December 03, 2016

The Gift of Family by Steph Beth Nickel

This month's theme is "the gift." I can't help but think of my mother-in-law, who recently went to be with the Lord. Here are the thoughts I shared at her funeral:

On Friday, November 11, 2016, we celebrated by mother-in-law’s home-going. She had gone to be with the Lord the previous Tuesday while her granddaughter read to her from the Bible.

Although Dave’s mom could no longer speak, she could make her wishes understood. She wanted us to read from God’s Word, pray, and give her frequent hugs. What a precious way to exit this world and enter eternity!

These memories will be with me for years to come—as will the legacy she left behind.
What did I learn from my mother-in-law over the years?

You don’t have to wait until it’s official to welcome someone into your family.

Among many other things, “love is patient and kind,” as it says in 1 Corinthians 13:4.

I remember the first Christmas Dave and I were together, December 1981. Dave’s mom knit me the first of many sweaters and welcomed me into her home and into her heart. I knew then, seven and a half months before I officially became a Nickel, that I was already one of the family.

It’s an expression of love to step outside your comfort zone for the sake of others.

Philippians 2:3 says, “Do nothing from selfish ambition or conceit, but in humility count others more significant than yourselves.”

Although Dad and Mom traveled extensively, Mom wasn’t comfortable in the big city. I could tell this the first time they came to take Dave and I out to supper. We were both attending Ontario Bible College, now Tyndale, in Willowdale. I can still remember the two of them in the doorway of the school. They looked uncomfortable, but still, they were there to reach out in love—something they both did countless times over the years.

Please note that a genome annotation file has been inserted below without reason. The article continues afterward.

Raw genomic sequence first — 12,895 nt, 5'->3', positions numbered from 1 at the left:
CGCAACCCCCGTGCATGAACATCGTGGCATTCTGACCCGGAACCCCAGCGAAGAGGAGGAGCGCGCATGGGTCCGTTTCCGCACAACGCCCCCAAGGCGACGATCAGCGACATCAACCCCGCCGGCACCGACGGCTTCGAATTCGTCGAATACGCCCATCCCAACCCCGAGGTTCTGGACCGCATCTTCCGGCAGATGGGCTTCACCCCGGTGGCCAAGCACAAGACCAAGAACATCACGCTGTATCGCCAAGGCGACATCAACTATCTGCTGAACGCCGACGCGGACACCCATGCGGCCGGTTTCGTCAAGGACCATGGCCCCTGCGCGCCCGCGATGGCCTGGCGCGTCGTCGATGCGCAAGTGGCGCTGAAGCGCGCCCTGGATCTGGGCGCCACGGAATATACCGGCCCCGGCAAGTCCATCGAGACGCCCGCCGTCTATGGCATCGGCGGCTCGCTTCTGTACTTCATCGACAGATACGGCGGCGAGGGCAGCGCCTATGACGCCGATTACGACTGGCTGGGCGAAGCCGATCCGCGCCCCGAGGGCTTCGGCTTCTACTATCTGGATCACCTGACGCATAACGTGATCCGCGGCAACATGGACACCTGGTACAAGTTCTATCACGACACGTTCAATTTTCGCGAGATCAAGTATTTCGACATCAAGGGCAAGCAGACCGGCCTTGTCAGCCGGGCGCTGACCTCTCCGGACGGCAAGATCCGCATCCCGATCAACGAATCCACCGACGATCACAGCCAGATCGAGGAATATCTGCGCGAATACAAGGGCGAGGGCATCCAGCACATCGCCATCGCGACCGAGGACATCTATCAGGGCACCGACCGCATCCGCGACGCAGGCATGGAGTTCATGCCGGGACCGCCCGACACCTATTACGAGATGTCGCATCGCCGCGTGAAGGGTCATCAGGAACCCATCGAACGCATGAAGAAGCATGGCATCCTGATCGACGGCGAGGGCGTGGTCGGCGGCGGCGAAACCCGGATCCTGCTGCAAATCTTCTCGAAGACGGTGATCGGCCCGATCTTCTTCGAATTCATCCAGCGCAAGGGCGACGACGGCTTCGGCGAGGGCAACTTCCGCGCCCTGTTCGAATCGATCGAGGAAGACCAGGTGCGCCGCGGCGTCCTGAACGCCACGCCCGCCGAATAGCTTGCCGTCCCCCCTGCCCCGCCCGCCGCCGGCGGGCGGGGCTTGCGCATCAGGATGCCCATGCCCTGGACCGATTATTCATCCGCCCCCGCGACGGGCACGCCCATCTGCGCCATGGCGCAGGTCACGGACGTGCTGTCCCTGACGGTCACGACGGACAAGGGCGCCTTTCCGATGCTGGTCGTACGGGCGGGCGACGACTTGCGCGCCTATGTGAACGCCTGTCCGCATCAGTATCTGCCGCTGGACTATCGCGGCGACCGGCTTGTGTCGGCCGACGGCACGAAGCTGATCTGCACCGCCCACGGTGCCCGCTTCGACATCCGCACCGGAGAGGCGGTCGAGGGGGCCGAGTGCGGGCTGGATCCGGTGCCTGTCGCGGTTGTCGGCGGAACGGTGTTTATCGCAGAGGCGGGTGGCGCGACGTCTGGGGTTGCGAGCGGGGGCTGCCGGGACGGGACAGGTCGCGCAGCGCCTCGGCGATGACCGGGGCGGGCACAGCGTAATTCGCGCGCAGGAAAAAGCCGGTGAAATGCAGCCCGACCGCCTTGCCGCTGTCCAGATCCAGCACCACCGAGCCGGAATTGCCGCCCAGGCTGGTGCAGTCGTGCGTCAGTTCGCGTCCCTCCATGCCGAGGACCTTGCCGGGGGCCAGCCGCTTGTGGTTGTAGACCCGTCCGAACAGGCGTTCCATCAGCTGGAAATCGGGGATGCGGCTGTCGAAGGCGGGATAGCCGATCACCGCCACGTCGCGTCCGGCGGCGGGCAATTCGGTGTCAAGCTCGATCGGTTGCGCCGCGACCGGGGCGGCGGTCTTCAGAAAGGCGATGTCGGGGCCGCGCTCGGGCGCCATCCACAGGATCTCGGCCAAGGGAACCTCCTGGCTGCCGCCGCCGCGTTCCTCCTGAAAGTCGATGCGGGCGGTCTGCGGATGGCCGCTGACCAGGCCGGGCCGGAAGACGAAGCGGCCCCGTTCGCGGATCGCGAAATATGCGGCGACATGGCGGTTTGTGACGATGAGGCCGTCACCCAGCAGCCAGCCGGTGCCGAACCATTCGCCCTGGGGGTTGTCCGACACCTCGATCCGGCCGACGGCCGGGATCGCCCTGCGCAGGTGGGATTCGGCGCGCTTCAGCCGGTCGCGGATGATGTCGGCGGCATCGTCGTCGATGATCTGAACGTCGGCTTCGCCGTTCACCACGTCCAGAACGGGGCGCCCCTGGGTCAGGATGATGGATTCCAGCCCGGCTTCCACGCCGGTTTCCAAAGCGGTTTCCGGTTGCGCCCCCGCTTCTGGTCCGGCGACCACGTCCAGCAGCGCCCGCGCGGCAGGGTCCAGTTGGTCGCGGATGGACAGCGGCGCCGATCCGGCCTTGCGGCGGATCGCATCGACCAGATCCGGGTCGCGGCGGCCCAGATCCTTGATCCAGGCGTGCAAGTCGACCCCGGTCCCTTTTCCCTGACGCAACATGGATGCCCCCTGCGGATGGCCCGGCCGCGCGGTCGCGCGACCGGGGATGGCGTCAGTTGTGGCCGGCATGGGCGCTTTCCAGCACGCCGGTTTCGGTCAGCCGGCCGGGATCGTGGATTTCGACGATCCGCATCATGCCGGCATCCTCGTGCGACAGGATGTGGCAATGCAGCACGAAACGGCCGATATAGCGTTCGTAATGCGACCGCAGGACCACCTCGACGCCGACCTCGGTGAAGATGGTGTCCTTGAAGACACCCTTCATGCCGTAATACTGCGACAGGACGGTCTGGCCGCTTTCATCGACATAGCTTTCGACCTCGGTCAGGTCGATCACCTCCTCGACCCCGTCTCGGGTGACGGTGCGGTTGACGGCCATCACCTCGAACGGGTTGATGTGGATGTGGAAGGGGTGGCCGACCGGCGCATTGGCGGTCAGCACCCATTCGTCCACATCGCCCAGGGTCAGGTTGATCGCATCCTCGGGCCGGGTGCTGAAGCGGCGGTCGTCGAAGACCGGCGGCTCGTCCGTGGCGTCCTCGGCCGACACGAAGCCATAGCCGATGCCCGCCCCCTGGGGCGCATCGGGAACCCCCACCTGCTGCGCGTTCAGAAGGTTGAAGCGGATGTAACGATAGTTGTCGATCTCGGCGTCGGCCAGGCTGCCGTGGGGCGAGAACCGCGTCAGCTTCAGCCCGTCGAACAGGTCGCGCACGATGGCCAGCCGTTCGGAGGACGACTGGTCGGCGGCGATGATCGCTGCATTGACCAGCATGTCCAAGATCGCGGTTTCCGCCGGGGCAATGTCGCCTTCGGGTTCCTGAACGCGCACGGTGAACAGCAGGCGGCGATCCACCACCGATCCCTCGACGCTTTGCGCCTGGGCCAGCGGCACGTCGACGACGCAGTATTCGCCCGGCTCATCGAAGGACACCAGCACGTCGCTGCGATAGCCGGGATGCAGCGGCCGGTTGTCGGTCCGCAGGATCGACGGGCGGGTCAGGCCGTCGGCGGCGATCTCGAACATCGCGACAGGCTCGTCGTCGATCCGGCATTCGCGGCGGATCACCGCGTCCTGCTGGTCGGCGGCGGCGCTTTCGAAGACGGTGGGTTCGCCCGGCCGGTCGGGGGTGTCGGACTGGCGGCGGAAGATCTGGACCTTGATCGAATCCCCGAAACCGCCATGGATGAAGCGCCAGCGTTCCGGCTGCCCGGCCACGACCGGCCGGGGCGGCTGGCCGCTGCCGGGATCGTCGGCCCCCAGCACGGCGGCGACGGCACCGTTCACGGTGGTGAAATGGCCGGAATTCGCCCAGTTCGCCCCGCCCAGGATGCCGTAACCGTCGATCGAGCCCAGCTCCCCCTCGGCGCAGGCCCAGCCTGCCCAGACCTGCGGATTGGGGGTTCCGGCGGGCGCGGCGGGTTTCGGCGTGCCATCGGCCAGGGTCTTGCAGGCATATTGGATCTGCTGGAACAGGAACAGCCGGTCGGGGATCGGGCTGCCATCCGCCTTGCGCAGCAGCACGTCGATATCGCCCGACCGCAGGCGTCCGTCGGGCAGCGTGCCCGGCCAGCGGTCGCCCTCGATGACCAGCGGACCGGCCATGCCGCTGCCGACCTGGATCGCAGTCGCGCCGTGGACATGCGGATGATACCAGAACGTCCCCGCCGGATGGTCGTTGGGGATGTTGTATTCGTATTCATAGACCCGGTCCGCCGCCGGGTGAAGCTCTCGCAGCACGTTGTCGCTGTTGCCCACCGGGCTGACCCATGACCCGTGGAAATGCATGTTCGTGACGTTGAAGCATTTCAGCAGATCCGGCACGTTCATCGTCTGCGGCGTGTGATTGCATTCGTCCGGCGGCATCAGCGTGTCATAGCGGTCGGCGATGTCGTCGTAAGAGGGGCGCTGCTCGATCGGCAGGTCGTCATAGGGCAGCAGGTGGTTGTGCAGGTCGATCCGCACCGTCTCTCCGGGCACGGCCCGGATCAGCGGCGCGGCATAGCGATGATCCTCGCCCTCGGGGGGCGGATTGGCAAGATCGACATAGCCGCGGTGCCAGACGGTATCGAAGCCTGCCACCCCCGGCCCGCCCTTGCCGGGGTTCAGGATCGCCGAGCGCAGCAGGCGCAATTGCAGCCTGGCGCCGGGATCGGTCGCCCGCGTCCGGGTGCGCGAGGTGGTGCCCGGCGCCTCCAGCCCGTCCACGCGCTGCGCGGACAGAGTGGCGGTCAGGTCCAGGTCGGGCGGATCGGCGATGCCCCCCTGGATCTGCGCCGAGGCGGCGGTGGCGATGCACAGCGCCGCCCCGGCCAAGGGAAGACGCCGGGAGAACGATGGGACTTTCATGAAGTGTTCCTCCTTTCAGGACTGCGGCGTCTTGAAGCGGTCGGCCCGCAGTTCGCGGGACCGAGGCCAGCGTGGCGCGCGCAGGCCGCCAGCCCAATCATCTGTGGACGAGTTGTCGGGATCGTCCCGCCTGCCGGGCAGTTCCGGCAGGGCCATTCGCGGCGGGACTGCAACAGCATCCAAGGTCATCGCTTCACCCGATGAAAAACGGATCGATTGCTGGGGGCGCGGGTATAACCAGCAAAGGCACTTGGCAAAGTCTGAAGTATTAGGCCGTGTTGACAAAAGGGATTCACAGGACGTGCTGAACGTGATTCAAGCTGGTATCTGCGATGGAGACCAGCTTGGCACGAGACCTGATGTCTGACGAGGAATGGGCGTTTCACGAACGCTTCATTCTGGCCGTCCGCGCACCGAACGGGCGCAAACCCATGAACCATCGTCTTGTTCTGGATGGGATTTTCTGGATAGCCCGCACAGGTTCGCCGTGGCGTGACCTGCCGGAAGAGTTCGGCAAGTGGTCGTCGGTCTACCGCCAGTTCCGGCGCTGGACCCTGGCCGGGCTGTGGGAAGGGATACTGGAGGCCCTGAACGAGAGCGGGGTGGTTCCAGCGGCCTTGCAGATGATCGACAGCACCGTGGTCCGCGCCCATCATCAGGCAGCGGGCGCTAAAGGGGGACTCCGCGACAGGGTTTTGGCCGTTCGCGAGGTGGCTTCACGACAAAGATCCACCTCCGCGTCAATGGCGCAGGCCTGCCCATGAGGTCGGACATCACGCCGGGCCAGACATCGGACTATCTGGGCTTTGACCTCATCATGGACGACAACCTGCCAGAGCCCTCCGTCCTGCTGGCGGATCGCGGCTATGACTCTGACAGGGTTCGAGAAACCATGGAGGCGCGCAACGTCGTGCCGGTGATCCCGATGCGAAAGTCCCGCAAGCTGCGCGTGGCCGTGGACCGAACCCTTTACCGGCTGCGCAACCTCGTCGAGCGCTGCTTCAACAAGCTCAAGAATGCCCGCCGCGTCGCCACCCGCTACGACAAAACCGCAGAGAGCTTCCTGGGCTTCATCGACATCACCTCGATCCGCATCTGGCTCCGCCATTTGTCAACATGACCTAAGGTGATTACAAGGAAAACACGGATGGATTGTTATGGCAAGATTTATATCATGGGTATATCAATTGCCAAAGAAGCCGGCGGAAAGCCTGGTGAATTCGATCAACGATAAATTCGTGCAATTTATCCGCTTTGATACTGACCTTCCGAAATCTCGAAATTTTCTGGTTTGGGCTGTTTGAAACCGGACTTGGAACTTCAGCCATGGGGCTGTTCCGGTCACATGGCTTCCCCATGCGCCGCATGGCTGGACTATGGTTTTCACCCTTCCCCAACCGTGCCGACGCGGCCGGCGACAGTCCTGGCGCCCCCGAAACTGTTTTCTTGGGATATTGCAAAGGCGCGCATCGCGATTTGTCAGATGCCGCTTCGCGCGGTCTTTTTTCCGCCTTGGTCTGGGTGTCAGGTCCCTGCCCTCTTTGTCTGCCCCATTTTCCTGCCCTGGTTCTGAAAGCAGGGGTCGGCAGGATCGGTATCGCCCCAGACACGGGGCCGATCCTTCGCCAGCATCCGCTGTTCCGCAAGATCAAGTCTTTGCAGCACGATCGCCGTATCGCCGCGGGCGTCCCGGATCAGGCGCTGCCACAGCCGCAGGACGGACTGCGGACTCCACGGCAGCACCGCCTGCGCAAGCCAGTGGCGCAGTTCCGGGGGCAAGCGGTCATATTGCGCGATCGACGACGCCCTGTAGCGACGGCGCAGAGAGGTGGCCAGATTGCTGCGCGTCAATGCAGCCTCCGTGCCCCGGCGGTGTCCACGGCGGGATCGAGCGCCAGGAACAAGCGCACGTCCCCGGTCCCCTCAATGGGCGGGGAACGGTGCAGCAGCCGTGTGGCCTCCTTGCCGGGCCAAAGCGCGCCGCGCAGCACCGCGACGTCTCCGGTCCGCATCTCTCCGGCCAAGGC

Little expressions of love make a lasting impact.

First Corinthians 13:7 says, “Love bears all things, believes all things, hopes all things, endures all things.”

Many years later, a simple act of kindness was destined to make a lasting impression on me. After Dad suffered his first aneurysm, Mom stepped up and cared for him in many areas he hadn’t previously needed help. By removing his shoes and socks and placing his slippers on his feet, I clearly saw her loving, selfless servant’s heart and I was challenged to love in even the most seemingly menial of ways.

Being appreciative is a lovely way to live.

The apostle Paul often gave thanks for his brothers and sisters in Christ. In Ephesians 1:16, it says, “I do not cease to give thanks for you, remembering you in my prayers.”

I have to thank my sister-in-law and her husband for taking care of Mom’s needs for the last number of years. They were there for her and it didn’t go unnoticed. Although Dave and I only live 40 minutes away, too many months went by between visits. Still, Mom was always happy to see us and let us know how much our visits meant to her. She was such a gracious lady.

It’s people that matter—not things.

In Matthew 6:20, we are instructed to “lay up for yourselves treasures in heaven, where neither moth nor rust destroys and where thieves do not break in and steal.”